Carbon dioxide emissions cause ocean acidification, the ongoing decrease in the pH of the Earth's oceans as CO2 becomes dissolved.
Invasive species can out compete native species and reduce biodiversity. Invasive plants can contribute debris and biomolecules (allelopathy) that can alter soil and chemical compositions of an environment, often reducing native species competitiveness.
Nitrogen oxides are removed from the air by rain and fertilise land which can change the species composition of ecosystems.
Smog and haze can reduce the amount of sunlight received by plants to carry out photosynthesis and leads to the production of tropospheric ozone which damages plants.
Soil can become infertile and unsuitable for plants.
This will affect other organisms in the food web.
Sulfur dioxide and nitrogen oxides can cause acid rain which lowers the pH value of soil.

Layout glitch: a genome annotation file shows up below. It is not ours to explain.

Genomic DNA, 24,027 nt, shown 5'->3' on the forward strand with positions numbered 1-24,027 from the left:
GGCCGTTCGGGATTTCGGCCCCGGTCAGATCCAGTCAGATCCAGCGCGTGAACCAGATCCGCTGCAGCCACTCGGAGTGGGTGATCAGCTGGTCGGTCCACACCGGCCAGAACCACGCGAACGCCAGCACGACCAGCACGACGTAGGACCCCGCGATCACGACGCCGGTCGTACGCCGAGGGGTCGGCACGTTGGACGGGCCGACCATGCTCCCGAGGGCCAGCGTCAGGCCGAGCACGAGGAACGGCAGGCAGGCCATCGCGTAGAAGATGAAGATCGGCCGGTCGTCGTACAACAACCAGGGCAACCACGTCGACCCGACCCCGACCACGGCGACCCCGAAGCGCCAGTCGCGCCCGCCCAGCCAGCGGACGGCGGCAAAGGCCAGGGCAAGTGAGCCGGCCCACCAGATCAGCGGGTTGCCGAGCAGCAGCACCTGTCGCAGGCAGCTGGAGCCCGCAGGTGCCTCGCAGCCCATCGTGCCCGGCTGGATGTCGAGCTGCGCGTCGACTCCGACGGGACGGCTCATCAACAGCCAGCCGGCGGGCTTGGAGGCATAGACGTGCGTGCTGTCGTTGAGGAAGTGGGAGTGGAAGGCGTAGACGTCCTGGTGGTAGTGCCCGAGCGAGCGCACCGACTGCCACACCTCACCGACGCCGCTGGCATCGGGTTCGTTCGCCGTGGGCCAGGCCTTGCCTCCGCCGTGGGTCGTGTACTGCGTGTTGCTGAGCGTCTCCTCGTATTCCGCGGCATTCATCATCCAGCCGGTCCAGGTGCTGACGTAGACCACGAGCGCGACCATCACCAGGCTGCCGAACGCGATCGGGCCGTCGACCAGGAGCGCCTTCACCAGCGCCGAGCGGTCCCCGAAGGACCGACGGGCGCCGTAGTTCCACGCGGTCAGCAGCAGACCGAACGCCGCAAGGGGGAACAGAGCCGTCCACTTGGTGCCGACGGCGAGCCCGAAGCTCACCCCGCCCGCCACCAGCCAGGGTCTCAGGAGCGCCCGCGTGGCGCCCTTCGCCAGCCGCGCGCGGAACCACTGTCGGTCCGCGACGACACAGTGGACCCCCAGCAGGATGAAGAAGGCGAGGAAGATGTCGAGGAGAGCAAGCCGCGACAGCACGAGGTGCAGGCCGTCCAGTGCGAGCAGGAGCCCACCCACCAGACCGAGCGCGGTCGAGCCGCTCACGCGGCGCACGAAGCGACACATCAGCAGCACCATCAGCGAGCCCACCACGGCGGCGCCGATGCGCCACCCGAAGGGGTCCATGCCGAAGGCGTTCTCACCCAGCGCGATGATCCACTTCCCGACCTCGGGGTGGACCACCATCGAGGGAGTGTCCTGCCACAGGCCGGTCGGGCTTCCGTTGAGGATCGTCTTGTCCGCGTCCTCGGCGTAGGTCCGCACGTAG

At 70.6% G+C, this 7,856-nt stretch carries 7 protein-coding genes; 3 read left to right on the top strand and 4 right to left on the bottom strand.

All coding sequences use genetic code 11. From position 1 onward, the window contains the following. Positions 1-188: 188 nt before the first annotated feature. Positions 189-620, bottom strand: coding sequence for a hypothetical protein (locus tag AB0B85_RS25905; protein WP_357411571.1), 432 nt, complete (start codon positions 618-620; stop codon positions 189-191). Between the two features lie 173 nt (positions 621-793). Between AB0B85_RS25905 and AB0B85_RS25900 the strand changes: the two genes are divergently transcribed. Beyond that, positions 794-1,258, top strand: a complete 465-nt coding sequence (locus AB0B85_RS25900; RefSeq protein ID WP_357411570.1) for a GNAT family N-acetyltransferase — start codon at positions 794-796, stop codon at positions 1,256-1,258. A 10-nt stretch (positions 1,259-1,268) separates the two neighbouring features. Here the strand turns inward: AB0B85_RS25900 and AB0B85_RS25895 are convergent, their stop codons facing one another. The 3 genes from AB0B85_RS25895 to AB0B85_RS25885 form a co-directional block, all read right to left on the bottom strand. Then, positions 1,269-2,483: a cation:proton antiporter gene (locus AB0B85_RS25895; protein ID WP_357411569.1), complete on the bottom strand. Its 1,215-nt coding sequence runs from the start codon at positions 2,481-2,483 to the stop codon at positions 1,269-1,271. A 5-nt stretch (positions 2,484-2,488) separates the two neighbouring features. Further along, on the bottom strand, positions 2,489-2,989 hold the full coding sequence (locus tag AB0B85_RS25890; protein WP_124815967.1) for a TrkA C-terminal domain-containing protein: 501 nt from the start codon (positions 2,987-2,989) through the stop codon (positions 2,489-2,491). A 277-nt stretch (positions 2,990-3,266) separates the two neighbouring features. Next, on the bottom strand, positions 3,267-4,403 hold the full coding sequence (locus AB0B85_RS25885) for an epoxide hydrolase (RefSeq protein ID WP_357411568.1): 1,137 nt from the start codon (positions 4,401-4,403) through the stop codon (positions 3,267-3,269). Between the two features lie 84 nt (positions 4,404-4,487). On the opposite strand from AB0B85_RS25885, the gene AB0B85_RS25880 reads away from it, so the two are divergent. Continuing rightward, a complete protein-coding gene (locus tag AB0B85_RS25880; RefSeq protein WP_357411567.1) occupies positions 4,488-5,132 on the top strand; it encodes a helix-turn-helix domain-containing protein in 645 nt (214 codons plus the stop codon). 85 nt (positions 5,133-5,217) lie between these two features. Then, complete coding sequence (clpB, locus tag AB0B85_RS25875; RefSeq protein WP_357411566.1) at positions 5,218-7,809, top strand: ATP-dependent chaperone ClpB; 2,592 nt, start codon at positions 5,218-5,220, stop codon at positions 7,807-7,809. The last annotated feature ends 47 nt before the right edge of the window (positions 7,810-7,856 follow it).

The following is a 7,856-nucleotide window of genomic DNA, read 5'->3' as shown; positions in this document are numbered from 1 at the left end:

Organic pollution of watercourses can deplete oxygen levels and reduce species diversity.
Environmental health information
The Toxicology and Environmental Health Information Program (TEHIP) at the United States National Library of Medicine (NLM) maintains a comprehensive toxicology and environmental health web site that includes access to resources produced by TEHIP and by other government agencies and organizations. This web site includes links to databases, bibliographies, tutorials, and other scientific and consumer-oriented resources. TEHIP also is responsible for the Toxicology Data Network (TOXNET) an integrated system of toxicology and environmental health databases that are available free of charge on the web.
TOXMAP is a Geographic Information System (GIS) that is part of TOXNET. TOXMAP uses maps of the United States to help users visually explore data from the United States Environmental Protection Agency's (EPA) Toxics Release Inventory and Superfund Basic Research Programs.
Regulation and monitoring
To protect the environment from the adverse effects of pollution, many nations worldwide have enacted legislation to regulate various types of pollution as well as to mitigate the adverse effects of pollution.